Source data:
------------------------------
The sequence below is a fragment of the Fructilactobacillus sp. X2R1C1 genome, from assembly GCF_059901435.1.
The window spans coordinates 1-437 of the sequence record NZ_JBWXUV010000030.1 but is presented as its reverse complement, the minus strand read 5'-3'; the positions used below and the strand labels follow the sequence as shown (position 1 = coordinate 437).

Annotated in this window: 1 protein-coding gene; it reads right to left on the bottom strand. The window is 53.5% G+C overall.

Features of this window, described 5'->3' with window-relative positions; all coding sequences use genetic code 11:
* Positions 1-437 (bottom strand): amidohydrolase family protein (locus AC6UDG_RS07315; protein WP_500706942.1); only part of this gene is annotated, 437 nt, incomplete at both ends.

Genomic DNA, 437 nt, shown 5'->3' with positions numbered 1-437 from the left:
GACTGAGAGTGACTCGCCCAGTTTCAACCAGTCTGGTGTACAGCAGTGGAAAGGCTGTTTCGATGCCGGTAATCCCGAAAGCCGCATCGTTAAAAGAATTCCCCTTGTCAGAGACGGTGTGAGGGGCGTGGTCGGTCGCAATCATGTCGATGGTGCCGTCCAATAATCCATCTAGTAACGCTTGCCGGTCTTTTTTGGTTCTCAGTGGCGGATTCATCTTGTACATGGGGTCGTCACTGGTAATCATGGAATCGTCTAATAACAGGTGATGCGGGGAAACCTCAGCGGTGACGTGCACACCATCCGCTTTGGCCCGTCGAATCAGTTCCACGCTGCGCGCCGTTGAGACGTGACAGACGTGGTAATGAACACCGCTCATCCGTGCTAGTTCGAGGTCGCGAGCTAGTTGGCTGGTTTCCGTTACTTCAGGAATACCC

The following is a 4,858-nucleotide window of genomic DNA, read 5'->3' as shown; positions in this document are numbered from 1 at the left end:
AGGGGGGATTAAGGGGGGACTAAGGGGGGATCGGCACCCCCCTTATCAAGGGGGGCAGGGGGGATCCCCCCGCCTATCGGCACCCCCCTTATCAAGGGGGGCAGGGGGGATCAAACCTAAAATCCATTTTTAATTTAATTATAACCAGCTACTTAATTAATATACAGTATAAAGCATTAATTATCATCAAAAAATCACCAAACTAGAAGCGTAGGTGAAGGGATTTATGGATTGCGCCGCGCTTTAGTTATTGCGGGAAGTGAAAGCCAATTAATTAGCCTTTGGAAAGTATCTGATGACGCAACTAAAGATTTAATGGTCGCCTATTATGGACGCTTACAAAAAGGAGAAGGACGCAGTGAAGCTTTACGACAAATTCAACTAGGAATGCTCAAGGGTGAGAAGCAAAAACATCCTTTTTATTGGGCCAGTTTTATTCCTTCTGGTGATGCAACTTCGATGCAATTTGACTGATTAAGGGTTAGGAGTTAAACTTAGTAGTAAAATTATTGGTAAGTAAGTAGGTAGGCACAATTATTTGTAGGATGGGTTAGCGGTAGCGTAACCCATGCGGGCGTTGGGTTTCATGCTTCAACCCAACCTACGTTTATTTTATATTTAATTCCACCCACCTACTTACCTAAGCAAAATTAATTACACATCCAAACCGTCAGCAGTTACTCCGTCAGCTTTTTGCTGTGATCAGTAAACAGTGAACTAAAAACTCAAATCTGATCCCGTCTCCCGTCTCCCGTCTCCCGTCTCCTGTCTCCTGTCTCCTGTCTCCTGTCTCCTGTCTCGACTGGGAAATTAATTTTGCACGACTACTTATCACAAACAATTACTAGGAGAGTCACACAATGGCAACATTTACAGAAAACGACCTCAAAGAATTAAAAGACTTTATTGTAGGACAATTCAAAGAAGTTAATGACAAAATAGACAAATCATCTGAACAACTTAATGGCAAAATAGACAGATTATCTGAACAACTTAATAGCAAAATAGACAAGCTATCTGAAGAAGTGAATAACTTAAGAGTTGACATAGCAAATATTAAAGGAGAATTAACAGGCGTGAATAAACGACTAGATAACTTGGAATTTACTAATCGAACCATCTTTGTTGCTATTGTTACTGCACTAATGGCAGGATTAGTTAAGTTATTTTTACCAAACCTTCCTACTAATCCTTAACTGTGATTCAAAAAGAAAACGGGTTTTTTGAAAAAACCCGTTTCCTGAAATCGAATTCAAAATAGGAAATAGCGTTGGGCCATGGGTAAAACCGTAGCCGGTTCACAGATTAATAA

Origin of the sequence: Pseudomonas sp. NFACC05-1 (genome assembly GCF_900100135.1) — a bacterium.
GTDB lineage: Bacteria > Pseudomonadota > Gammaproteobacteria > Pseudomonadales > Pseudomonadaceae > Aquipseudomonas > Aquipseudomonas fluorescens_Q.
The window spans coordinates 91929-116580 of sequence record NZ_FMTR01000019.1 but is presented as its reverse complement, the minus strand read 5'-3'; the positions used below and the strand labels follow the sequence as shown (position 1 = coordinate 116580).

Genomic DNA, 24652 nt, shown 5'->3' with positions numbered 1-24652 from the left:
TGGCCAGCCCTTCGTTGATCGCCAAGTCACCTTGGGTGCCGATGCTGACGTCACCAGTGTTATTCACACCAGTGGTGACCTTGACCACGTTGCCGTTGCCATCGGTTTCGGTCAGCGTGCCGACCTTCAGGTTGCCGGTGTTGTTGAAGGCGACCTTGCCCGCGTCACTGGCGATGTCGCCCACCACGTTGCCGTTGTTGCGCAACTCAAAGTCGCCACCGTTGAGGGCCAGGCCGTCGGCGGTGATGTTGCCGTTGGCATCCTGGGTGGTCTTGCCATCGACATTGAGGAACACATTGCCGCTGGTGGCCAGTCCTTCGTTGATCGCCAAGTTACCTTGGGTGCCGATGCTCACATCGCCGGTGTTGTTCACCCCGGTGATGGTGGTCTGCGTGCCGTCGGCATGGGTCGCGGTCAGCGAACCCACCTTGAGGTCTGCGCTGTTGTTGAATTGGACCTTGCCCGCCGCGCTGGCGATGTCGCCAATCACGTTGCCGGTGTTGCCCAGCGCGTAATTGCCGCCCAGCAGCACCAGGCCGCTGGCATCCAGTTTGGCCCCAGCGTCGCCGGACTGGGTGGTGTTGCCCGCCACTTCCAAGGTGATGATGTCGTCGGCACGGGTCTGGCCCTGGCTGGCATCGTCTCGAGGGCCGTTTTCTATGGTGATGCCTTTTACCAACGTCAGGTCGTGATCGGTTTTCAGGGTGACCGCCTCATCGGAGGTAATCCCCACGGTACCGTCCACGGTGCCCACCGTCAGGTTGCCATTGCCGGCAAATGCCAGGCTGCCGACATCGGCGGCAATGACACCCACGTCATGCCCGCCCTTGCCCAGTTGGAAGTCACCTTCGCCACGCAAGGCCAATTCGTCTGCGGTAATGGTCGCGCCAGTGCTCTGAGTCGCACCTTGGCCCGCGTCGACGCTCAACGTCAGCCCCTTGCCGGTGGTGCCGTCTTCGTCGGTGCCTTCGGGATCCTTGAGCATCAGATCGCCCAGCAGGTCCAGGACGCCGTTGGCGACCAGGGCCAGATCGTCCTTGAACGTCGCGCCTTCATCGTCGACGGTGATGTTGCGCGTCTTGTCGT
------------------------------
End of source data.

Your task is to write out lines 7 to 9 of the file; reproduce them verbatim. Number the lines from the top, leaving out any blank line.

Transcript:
GACTGAGAGTGACTCGCCCAGTTTCAACCAGTCTGGTGTACAGCAGTGGAAAGGCTGTTTCGATGCCGGTAATCCCGAAAGCCGCATCGTTAAAAGAATTCCCCTTGTCAGAGACGGTGTGAGGGGCGTGGTCGGTCGCAATCATGTCGATGGTGCCGTCCAATAATCCATCTAGTAACGCTTGCCGGTCTTTTTTGGTTCTCAGTGGCGGATTCATCTTGTACATGGGGTCGTCACTGGTAATCATGGAATCGTCTAATAACAGGTGATGCGGGGAAACCTCAGCGGTGACGTGCACACCATCCGCTTTGGCCCGTCGAATCAGTTCCACGCTGCGCGCCGTTGAGACGTGACAGACGTGGTAATGAACACCGCTCATCCGTGCTAGTTCGAGGTCGCGAGCTAGTTGGCTGGTTTCCGTTACTTCAGGAATACCC

The following is a 4,858-nucleotide window of genomic DNA, read 5'->3' as shown; positions in this document are numbered from 1 at the left end:
AGGGGGGATTAAGGGGGGACTAAGGGGGGATCGGCACCCCCCTTATCAAGGGGGGCAGGGGGGATCCCCCCGCCTATCGGCACCCCCCTTATCAAGGGGGGCAGGGGGGATCAAACCTAAAATCCATTTTTAATTTAATTATAACCAGCTACTTAATTAATATACAGTATAAAGCATTAATTATCATCAAAAAATCACCAAACTAGAAGCGTAGGTGAAGGGATTTATGGATTGCGCCGCGCTTTAGTTATTGCGGGAAGTGAAAGCCAATTAATTAGCCTTTGGAAAGTATCTGATGACGCAACTAAAGATTTAATGGTCGCCTATTATGGACGCTTACAAAAAGGAGAAGGACGCAGTGAAGCTTTACGACAAATTCAACTAGGAATGCTCAAGGGTGAGAAGCAAAAACATCCTTTTTATTGGGCCAGTTTTATTCCTTCTGGTGATGCAACTTCGATGCAATTTGACTGATTAAGGGTTAGGAGTTAAACTTAGTAGTAAAATTATTGGTAAGTAAGTAGGTAGGCACAATTATTTGTAGGATGGGTTAGCGGTAGCGTAACCCATGCGGGCGTTGGGTTTCATGCTTCAACCCAACCTACGTTTATTTTATATTTAATTCCACCCACCTACTTACCTAAGCAAAATTAATTACACATCCAAACCGTCAGCAGTTACTCCGTCAGCTTTTTGCTGTGATCAGTAAACAGTGAACTAAAAACTCAAATCTGATCCCGTCTCCCGTCTCCCGTCTCCCGTCTCCTGTCTCCTGTCTCCTGTCTCCTGTCTCCTGTCTCGACTGGGAAATTAATTTTGCACGACTACTTATCACAAACAATTACTAGGAGAGTCACACAATGGCAACATTTACAGAAAACGACCTCAAAGAATTAAAAGACTTTATTGTAGGACAATTCAAAGAAGTTAATGACAAAATAGACAAATCATCTGAACAACTTAATGGCAAAATAGACAGATTATCTGAACAACTTAATAGCAAAATAGACAAGCTATCTGAAGAAGTGAATAACTTAAGAGTTGACATAGCAAATATTAAAGGAGAATTAACAGGCGTGAATAAACGACTAGATAACTTGGAATTTACTAATCGAACCATCTTTGTTGCTATTGTTACTGCACTAATGGCAGGATTAGTTAAGTTATTTTTACCAAACCTTCCTACTAATCCTTAACTGTGATTCAAAAAGAAAACGGGTTTTTTGAAAAAACCCGTTTCCTGAAATCGAATTCAAAATAGGAAATAGCGTTGGGCCATGGGTAAAACCGTAGCCGGTTCACAGATTAATAA